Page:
Edgewood College, rooted in the Dominican tradition, engages students within a community of learners committed to building a just and compassionate world. The College educates students for meaningful personal and professional lives of ethical leadership, service, and a lifelong search for truth.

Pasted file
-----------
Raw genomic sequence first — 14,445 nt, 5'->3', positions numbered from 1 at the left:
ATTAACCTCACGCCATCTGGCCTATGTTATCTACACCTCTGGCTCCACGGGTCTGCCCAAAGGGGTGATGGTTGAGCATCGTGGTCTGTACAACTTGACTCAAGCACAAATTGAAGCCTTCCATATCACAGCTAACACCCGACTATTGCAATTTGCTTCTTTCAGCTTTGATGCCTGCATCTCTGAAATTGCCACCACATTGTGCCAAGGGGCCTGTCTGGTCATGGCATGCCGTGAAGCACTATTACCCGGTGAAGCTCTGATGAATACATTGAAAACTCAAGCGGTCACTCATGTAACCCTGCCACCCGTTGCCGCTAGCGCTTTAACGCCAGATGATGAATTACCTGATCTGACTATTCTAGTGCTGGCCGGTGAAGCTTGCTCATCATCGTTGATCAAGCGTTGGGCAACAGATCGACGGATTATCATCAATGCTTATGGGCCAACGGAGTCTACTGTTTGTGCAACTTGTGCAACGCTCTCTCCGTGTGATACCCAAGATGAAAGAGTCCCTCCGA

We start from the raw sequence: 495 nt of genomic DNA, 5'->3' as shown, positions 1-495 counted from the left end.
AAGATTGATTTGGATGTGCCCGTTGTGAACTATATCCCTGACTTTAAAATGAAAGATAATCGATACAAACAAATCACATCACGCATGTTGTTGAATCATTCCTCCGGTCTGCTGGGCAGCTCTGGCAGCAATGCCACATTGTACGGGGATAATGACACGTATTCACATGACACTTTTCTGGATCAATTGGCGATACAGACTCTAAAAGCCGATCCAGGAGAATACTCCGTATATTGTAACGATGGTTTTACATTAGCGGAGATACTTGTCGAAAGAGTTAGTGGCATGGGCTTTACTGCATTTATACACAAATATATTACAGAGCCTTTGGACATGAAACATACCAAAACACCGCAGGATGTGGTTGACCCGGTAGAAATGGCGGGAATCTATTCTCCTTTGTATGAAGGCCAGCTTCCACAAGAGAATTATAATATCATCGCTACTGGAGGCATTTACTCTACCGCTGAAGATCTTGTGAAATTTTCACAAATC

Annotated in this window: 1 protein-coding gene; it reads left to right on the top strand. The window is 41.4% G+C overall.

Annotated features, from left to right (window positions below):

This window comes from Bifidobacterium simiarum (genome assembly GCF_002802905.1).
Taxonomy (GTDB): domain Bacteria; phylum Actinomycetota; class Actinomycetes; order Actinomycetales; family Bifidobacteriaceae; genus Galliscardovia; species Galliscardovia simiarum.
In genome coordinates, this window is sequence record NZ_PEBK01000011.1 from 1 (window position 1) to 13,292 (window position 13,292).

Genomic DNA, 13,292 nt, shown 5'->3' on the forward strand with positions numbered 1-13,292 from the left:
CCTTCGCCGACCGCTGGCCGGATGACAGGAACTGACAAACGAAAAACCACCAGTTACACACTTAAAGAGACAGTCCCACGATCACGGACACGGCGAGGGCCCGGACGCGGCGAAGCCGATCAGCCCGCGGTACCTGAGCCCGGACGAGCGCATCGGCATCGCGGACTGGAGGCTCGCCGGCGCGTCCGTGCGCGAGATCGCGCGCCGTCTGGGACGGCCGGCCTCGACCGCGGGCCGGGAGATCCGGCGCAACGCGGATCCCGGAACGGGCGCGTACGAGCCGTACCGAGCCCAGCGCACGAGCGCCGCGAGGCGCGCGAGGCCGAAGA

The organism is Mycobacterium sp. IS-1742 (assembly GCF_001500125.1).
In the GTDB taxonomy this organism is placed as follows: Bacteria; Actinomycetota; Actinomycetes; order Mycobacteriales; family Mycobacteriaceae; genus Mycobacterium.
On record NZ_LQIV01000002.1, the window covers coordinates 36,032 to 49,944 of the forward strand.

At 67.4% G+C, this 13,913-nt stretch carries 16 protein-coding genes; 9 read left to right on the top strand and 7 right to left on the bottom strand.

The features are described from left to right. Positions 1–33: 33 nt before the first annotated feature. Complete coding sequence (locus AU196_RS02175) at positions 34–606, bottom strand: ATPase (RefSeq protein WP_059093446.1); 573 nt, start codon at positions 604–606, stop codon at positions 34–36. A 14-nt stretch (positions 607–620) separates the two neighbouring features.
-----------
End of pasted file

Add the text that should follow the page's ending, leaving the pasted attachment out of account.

The Edgewood College property was bought in 1855 by Mr. Ashmead from Governor Leonard J. Farwell, and later developed by Samuel Marshall. He beautified the land by planting trees, formal gardens, and climbing grapevines on trellises. Governor Cadwallader Washburn purchased Edgewood villa in 1873, making it his home. Later he donated it to the Dominican Sisters for educational purposes. In 1881, St. Regina Academy, a private boarding school for girls, was opened, and on September 15, the first 16 boarding and day students were welcomed. During the first years of the school, tuition was $165 per year and music lessons an additional $8 to $12 per quarter. In 1893, because of increased growth, construction of a new building was undertaken. It incorporated a granite cornerstone inscribed with the word "Veritas," ("truth"), the motto of the Dominicans. Shortly after its completion, on the night of November 16, a devastating fire took the lives of three of the youngest children attending Regina Academy. The villa and a nearly completed new building were also destroyed. The future of the school was in doubt after this fatal fire, but the Sisters were determined to ï¿½stick and hangï¿½. A benefit concert was quickly organized by friends of the Dominican Sisters at the Fuller Opera House on the Capitol Square the night of November 28; the success of the benefit inspired the Sisters to rebuild at once. Rebuilding started in 1894, at a cost of $36,719. The new school, now called Sacred Heart Academy, admitted its first 40 students on September 5, 1894 (Paynter 1,21,23,26). The campus was subsequently expanded to include a high school and an elementary school. In 1927, Edgewood staff requested support for the academic recognition of a junior college for women in Madison from the President of the University of Wisconsinï¿½Madison. In May, 1927, they received approval for the college. Because student enrollment continued to increase, a new building was completed in 1927.